Ford and Vauxhall are raising the prices of their cars by as much as 5 per cent, just days after ministers announced a state-backed bailout package for the motor industry that could cost taxpayers £2.3bn.
The price of a Ford Focus is to go up 5.2 per cent, with average prices rising 4.7 per cent across the range. Vauxhall is set to announce similar rises across its range of six cars and one van within weeks.
The price rises were greeted with anger and surprise, with critics pointing to the US Congress's $14bn (£9.8bn) handout to the country's ailing car giants – including General Motors (GM), which owns Vauxhall – and last week's similar £2.3bn scheme from the UK Government. "As I understand it, the inability to sell cars is the problem," John Thurso, the Liberal Democrat business spokesman, said. "I would have thought the last thing to do in difficult trading conditions was to put prices up."
Matthew Sinclair, a research director at the Taxpayers Alliance, said there was a danger that the government bailout might reap returns for the industry but not benefit the taxpayers who provided the money in the first place. "Too often, bailouts serve the interests of politicians and industry but do little for consumers and are poor value for taxpayers' money," Mr Sinclair said. "If the Government wants to help car makers, it can do so in a way that helps ordinary motorists by cutting road tax and allowing ordinary people the chance to help manufacturers the old-fashioned way, by buying their cars."
The companies themselves blame the price rises on the falling value of sterling, which was languishing at just €1.11 yesterday. Not only are the majority of the 300,000-odd Vauxhalls sold in the UK imported from the Continent, but most of those that are built here are made with parts sourced from abroad. "We are buying in euros and selling in sterling, which is a huge challenge because the pound/euro relationship has gone wonky," a spokesman for Vauxhall said. "We have to keep this business afloat and we have to make some money."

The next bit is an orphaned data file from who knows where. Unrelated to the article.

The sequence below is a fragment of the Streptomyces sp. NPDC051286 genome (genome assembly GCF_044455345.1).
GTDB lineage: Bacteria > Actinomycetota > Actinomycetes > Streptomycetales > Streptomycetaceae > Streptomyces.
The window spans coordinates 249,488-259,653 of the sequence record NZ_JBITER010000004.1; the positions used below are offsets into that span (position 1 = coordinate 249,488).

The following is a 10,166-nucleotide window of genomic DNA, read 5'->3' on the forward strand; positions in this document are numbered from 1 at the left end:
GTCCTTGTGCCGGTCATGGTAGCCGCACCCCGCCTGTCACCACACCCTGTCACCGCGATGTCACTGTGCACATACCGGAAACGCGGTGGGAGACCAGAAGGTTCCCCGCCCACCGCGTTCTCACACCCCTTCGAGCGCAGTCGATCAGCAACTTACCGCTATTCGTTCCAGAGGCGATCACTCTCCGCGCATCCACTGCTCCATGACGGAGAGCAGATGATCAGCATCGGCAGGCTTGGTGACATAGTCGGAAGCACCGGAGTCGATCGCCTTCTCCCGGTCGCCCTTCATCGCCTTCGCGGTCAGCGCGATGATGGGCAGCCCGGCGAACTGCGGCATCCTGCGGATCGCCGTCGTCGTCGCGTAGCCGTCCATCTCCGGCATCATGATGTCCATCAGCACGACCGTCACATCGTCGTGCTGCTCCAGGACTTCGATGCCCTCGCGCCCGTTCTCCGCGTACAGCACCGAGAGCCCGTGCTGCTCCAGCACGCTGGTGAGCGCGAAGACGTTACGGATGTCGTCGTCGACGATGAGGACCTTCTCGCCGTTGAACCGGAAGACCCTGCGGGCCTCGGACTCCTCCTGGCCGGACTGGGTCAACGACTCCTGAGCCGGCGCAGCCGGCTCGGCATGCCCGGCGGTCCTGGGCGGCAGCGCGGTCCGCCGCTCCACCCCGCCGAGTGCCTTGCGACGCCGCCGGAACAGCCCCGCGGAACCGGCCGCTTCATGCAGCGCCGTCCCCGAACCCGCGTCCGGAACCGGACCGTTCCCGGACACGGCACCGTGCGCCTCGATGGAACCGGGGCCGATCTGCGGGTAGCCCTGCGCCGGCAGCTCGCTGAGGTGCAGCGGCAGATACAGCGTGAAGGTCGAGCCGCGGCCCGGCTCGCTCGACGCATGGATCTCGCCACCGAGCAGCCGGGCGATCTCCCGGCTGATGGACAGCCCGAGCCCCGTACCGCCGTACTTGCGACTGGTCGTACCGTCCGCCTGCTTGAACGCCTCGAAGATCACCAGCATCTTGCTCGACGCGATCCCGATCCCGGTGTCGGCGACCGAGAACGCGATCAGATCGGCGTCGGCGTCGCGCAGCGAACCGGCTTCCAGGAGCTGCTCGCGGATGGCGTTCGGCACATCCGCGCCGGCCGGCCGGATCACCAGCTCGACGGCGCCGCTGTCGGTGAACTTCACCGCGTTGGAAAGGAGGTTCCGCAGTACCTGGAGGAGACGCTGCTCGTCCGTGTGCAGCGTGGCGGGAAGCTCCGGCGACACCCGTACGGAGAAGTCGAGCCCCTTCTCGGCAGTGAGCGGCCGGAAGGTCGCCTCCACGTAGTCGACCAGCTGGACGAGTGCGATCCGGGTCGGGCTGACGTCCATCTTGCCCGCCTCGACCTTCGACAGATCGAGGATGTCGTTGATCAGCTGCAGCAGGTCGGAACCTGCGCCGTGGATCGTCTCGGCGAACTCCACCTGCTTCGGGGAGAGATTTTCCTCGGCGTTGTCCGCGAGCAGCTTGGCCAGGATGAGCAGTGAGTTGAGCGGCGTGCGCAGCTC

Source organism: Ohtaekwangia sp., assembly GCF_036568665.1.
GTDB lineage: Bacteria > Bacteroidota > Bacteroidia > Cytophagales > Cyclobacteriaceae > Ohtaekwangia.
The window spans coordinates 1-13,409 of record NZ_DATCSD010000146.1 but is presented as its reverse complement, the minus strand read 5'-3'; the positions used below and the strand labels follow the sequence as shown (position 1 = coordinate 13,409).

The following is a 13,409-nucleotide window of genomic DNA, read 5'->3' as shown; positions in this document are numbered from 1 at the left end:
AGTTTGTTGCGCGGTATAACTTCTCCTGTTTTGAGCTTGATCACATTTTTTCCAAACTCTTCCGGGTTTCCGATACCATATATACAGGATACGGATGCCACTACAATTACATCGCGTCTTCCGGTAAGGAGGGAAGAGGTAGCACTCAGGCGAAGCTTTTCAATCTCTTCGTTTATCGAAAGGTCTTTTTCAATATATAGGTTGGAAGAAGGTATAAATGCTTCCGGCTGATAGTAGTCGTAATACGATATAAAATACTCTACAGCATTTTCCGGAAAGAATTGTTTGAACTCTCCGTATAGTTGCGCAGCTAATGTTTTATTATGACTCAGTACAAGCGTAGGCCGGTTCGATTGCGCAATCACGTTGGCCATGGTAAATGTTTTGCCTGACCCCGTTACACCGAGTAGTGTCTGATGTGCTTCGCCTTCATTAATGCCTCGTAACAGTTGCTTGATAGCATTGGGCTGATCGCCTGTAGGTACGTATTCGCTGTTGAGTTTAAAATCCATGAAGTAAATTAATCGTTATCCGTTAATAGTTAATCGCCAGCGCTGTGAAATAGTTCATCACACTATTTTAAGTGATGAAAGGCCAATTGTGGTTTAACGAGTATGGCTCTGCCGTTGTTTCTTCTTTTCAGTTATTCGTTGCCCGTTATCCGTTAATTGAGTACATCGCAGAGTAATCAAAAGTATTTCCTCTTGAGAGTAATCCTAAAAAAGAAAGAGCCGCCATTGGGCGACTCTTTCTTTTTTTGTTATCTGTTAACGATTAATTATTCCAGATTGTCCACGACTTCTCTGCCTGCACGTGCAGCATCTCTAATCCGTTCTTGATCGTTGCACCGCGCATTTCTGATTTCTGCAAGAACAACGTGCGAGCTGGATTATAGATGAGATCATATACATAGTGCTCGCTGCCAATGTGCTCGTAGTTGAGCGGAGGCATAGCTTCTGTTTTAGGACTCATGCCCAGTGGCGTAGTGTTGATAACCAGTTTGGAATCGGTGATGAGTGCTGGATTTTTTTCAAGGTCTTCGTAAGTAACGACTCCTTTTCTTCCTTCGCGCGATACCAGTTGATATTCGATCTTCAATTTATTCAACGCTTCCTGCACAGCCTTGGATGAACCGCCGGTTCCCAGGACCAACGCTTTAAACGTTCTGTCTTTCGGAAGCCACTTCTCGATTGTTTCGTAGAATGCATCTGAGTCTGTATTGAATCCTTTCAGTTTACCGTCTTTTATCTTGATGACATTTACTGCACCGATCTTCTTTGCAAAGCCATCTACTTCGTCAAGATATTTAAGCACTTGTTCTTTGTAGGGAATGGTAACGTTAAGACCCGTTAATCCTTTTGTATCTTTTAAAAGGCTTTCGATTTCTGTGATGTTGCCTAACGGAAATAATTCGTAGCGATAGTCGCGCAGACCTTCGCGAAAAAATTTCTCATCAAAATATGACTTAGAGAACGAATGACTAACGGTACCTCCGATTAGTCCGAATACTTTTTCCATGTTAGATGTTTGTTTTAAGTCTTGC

The global car trade has taken a battering as recession-wary consumers rein in spending and credit conditions make finance hard to find for the few buyers that remain. Overall UK car sales dropped by 11 per cent in 2008 – including a staggering 21 per cent year-on-year fall in December. At Ford (F), sales were down 7 per cent over the year, and Vauxhall dropped by nearly 10 per cent.
"That is a huge chunk of volume to lose, and when you add the fall in sterling, you see a huge reduction in revenues," the spokesman for GM said. "We have to make some money to cover our costs, which are rising because production is slowing down."
Predictions for the coming year are more dire yet. Europe will produce 12 per cent fewer cars, North America 17 per cent fewer.
With production cuts at car factories across the country, thousands of jobs lost and more under threat, the Business Secretary, Lord Mandelson, last week announced a scheme designed to protect the UK motor industry from irreversible damage. It includes government guarantees of £1.3bn of lending from the European Investment Bank (EIB) and another £1bn in guarantees for non-EIB loans. Officials are also engaged in continuing talks with manufacturers about ways to improve access to finance for both customers and companies in the supply chain. But car companies say the measures are missing the point, complaining that ministers have as yet done nothing to address the short-term financing crisis that is wreaking such havoc with sales figures.
Provided by The Independent—from London, for Independent minds